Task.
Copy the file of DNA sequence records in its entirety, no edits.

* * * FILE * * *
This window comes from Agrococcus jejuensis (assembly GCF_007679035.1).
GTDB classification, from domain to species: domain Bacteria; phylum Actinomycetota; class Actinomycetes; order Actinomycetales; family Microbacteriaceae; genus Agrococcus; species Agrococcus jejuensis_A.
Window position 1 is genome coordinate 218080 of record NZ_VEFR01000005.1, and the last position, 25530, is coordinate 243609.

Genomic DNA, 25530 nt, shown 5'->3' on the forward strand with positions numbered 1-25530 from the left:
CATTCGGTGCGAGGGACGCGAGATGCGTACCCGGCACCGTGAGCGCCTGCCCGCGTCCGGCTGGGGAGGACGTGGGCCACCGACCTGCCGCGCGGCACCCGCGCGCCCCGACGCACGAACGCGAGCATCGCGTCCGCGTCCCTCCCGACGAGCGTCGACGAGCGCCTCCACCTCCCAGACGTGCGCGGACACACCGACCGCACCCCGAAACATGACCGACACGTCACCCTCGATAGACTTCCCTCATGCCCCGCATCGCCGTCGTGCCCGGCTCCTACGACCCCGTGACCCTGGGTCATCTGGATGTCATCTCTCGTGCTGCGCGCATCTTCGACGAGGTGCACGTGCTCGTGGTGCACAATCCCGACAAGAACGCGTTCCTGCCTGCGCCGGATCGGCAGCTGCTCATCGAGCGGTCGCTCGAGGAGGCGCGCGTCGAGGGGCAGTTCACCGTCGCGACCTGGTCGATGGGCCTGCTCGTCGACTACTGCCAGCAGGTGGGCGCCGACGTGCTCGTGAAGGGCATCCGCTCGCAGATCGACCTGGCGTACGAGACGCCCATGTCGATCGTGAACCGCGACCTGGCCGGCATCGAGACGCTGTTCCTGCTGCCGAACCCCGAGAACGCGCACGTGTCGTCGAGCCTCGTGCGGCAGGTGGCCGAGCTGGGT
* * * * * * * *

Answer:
This window comes from Agrococcus jejuensis (assembly GCF_007679035.1).
GTDB classification, from domain to species: domain Bacteria; phylum Actinomycetota; class Actinomycetes; order Actinomycetales; family Microbacteriaceae; genus Agrococcus; species Agrococcus jejuensis_A.
Window position 1 is genome coordinate 218080 of record NZ_VEFR01000005.1, and the last position, 25530, is coordinate 243609.

Genomic DNA, 25530 nt, shown 5'->3' on the forward strand with positions numbered 1-25530 from the left:
CATTCGGTGCGAGGGACGCGAGATGCGTACCCGGCACCGTGAGCGCCTGCCCGCGTCCGGCTGGGGAGGACGTGGGCCACCGACCTGCCGCGCGGCACCCGCGCGCCCCGACGCACGAACGCGAGCATCGCGTCCGCGTCCCTCCCGACGAGCGTCGACGAGCGCCTCCACCTCCCAGACGTGCGCGGACACACCGACCGCACCCCGAAACATGACCGACACGTCACCCTCGATAGACTTCCCTCATGCCCCGCATCGCCGTCGTGCCCGGCTCCTACGACCCCGTGACCCTGGGTCATCTGGATGTCATCTCTCGTGCTGCGCGCATCTTCGACGAGGTGCACGTGCTCGTGGTGCACAATCCCGACAAGAACGCGTTCCTGCCTGCGCCGGATCGGCAGCTGCTCATCGAGCGGTCGCTCGAGGAGGCGCGCGTCGAGGGGCAGTTCACCGTCGCGACCTGGTCGATGGGCCTGCTCGTCGACTACTGCCAGCAGGTGGGCGCCGACGTGCTCGTGAAGGGCATCCGCTCGCAGATCGACCTGGCGTACGAGACGCCCATGTCGATCGTGAACCGCGACCTGGCCGGCATCGAGACGCTGTTCCTGCTGCCGAACCCCGAGAACGCGCACGTGTCGTCGAGCCTCGTGCGGCAGGTGGCCGAGCTGGGT